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South Korea accuses Qualcomm of trade violations, company says

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South Korea's Fair Trade Commission accused Qualcomm Inc. of violating local competition law in the way it licenses technology to customers, the chipmaker said.

[SAN FRANCISCO] South Korea's Fair Trade Commission accused Qualcomm Inc. of violating local competition law in the way it licenses technology to customers, the chipmaker said.

The regulator proposes fining the chipmaker and forcing it to modify its business practices, Qualcomm said on Tuesday in a statement. The commission sent a "case examiner's report" to the US company, beginning the process of allowing Qualcomm to respond to the allegations.

"The allegations and conclusions contained in the examiner's report are not supported by the facts and are a serious misapplication of law," Qualcomm said. "Our patent licensing practices, which we and other patent owners have maintained for almost two decades, and which have facilitated the growth of the mobile communications industry in Korea and elsewhere, are lawful and pro-competitive."

Qualcomm gets the majority of its profit from licensing patents that cover some of the fundamental technology of modern phone networks.

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The chipmaker has faced regulatory challenges across the globe and earlier this year paid a fine and agreed to charge a smaller percentage on locally sold handsets in China. The company also is the subject of regulatory investigations in the US and Europe.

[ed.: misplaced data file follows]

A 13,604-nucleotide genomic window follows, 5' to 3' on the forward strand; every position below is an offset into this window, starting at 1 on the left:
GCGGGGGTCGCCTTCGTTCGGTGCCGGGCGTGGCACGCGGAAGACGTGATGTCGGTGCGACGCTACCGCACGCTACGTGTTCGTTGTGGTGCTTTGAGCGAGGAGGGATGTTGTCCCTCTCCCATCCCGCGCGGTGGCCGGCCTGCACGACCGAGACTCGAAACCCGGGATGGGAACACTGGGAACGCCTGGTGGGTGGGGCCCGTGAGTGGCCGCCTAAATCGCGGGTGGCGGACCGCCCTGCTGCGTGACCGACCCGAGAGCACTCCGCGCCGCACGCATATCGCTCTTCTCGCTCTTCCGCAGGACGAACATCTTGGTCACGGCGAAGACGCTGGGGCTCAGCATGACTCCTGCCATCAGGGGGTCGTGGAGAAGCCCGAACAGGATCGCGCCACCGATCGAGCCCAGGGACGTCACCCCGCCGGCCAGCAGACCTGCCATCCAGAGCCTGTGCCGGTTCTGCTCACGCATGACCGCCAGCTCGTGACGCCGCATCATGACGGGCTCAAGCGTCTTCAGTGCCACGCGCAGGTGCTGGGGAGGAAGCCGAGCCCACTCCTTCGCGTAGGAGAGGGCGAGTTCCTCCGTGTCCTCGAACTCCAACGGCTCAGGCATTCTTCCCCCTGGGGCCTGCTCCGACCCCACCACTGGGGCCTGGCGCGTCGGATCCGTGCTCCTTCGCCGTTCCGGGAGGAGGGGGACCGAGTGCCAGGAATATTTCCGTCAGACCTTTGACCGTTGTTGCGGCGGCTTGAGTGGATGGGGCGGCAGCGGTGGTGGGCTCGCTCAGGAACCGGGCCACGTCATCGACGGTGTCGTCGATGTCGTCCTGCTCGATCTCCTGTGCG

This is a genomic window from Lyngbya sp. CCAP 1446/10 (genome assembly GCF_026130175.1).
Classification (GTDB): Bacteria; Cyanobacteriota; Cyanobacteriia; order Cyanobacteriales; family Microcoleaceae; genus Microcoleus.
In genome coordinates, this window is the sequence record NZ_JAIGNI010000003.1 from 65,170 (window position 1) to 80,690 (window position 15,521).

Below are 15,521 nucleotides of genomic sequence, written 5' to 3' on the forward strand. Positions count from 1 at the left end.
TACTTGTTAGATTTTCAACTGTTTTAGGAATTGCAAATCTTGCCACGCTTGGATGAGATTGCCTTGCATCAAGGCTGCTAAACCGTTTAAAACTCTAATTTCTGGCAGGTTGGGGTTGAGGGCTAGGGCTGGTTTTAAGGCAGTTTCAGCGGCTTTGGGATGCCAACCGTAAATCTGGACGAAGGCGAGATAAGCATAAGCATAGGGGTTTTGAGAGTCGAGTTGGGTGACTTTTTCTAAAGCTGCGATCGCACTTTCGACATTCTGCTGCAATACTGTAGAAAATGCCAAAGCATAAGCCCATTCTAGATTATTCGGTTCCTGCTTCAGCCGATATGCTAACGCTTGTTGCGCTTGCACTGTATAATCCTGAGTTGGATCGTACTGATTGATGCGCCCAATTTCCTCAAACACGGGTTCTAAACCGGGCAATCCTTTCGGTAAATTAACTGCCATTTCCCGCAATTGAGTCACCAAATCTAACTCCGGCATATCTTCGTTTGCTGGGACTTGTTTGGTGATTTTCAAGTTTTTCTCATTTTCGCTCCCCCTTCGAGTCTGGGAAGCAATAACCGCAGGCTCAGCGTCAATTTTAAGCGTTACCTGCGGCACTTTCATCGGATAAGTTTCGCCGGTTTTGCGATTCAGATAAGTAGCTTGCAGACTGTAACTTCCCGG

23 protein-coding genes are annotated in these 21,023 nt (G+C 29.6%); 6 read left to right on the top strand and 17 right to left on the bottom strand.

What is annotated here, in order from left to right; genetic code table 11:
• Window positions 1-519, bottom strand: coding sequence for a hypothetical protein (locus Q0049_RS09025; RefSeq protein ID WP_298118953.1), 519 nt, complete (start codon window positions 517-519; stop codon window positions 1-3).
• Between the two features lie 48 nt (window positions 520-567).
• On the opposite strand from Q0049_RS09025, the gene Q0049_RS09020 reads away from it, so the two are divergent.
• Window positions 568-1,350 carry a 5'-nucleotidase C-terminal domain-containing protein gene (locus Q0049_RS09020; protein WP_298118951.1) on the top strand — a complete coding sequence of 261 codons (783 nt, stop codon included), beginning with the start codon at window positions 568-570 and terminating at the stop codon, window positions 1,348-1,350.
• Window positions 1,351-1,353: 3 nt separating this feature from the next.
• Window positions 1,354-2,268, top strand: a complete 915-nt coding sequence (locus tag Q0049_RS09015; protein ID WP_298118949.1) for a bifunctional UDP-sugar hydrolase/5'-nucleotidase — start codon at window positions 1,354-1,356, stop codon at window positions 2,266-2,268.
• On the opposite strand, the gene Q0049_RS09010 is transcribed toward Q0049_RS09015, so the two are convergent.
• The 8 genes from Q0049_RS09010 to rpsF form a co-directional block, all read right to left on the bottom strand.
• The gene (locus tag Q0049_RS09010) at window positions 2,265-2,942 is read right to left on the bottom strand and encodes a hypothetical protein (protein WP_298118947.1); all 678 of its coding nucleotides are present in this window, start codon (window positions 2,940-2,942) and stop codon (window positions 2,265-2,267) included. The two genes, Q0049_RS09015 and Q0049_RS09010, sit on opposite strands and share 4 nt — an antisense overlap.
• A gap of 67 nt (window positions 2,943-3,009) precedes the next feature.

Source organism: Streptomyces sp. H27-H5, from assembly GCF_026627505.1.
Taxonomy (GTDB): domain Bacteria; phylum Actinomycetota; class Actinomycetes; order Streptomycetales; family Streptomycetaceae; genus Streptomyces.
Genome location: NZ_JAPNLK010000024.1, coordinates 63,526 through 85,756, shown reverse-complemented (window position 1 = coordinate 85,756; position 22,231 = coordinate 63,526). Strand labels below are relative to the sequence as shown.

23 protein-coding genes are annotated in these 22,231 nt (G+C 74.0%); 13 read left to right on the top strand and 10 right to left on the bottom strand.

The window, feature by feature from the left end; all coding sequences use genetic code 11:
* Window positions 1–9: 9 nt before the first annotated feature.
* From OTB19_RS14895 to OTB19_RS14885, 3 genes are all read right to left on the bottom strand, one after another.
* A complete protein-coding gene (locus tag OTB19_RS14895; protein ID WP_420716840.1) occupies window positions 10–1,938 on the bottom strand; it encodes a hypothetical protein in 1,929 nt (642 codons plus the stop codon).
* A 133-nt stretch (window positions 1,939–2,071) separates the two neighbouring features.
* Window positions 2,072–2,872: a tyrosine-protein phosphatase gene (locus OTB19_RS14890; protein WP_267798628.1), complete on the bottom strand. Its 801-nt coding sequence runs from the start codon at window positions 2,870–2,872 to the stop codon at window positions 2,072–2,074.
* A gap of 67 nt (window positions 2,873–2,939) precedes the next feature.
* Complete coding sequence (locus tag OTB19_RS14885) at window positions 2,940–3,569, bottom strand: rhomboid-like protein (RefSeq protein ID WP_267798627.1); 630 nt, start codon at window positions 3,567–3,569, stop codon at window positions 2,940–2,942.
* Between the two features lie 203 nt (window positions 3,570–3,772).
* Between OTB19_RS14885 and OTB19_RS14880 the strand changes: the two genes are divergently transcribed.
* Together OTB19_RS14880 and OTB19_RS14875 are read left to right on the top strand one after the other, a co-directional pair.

South Korea is home to Samsung Electronics Co. and LG Electronics Inc., the nation's biggest consumer-electronics makers and among Qualcomm's top three customers.

The San Diego- based chipmaker charges fees based on the selling price of handsets, which South Korea is now challenging. The commission argues that the fee should be based on the price of the semiconductor component that uses the technology.

Qualcomm said the process of fighting its case with the Korean regulator will "take some time," without being more specific, and it didn't specify the potential size of the fine. The Fair Trade Commission declined to comment on the case.

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